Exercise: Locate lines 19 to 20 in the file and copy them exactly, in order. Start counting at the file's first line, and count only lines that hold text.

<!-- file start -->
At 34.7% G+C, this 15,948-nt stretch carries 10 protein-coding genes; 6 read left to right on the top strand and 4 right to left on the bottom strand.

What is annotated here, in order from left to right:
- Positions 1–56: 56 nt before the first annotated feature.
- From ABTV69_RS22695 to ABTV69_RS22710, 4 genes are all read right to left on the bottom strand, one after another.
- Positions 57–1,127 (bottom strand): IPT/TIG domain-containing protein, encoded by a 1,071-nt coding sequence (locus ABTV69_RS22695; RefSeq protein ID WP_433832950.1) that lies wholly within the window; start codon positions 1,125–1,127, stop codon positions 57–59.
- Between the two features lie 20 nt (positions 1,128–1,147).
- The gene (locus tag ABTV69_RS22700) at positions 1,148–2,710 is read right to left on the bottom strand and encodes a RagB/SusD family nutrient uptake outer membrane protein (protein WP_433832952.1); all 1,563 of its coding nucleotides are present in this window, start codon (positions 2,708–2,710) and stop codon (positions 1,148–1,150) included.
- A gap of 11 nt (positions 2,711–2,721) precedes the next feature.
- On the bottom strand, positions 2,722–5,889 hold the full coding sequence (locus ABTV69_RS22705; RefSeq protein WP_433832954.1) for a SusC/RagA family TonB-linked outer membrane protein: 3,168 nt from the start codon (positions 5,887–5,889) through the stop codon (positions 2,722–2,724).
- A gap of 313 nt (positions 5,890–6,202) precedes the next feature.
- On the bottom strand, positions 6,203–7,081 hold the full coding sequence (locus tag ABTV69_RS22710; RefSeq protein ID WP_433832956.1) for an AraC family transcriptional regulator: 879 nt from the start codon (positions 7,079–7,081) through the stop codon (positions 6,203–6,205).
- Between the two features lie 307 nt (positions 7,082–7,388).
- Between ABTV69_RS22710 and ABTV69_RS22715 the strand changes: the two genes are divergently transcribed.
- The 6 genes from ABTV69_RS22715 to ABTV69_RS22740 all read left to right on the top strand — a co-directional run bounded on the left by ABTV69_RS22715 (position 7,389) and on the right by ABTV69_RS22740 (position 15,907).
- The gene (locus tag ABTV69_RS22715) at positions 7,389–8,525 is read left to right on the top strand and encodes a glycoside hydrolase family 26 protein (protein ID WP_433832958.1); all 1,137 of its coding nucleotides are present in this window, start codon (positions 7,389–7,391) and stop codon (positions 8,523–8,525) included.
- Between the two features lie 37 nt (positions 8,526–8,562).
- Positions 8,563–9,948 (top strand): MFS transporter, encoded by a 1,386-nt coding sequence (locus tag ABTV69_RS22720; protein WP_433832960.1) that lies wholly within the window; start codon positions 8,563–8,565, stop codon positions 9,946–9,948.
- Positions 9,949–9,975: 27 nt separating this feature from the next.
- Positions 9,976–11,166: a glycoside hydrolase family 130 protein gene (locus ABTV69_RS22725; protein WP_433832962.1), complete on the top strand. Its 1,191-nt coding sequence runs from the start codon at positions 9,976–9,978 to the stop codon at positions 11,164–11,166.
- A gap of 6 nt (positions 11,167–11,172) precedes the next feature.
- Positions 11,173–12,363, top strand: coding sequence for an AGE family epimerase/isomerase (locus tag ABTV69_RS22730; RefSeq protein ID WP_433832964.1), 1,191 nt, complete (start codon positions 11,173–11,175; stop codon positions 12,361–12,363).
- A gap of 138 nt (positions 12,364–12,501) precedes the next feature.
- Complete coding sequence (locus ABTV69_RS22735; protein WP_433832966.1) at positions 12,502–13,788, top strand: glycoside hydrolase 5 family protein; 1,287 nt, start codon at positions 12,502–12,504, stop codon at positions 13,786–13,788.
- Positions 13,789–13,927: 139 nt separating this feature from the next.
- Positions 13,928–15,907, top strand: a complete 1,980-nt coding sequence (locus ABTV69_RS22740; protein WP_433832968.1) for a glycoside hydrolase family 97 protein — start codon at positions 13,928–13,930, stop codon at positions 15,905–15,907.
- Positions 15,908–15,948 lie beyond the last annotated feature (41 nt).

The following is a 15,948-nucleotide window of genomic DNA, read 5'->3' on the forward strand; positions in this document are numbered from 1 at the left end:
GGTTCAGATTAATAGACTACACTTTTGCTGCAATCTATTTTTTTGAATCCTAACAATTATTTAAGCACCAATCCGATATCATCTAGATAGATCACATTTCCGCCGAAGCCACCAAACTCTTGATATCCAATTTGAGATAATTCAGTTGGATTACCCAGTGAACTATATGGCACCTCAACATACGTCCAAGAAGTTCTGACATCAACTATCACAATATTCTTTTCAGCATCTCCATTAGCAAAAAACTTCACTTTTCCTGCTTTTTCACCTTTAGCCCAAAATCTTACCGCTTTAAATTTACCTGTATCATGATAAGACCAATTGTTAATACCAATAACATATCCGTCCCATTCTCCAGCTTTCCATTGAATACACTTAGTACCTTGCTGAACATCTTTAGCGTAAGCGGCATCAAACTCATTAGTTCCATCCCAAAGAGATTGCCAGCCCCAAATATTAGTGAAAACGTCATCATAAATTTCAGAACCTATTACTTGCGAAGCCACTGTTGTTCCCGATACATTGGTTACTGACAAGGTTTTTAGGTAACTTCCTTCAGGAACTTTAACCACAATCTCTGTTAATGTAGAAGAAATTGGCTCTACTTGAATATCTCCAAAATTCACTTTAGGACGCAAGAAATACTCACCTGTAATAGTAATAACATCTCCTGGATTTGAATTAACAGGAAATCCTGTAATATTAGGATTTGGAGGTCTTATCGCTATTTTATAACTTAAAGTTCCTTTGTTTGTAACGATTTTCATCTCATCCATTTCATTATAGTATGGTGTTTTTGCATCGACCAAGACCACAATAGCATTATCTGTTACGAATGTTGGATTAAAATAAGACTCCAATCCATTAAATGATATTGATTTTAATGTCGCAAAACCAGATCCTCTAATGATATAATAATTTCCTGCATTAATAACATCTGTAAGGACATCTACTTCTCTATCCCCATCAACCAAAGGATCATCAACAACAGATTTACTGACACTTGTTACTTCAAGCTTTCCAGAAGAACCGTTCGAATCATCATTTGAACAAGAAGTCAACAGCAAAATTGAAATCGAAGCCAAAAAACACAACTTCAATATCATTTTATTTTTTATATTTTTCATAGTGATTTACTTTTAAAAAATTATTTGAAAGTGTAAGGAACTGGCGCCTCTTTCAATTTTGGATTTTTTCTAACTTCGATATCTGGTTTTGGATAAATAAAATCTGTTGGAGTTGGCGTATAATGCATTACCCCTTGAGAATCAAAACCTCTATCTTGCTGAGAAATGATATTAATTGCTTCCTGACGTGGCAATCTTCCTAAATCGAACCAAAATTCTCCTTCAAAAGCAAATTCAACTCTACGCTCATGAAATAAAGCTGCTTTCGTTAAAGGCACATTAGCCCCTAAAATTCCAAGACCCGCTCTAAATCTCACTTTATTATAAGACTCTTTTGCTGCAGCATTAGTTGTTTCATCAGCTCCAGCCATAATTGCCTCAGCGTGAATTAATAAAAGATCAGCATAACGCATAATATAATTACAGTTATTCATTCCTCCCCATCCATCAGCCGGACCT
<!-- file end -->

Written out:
- Positions 9,976–11,166: a glycoside hydrolase family 130 protein gene (locus ABTV69_RS22725; protein WP_433832962.1), complete on the top strand. Its 1,191-nt coding sequence runs from the start codon at positions 9,976–9,978 to the stop codon at positions 11,164–11,166.
- A gap of 6 nt (positions 11,167–11,172) precedes the next feature.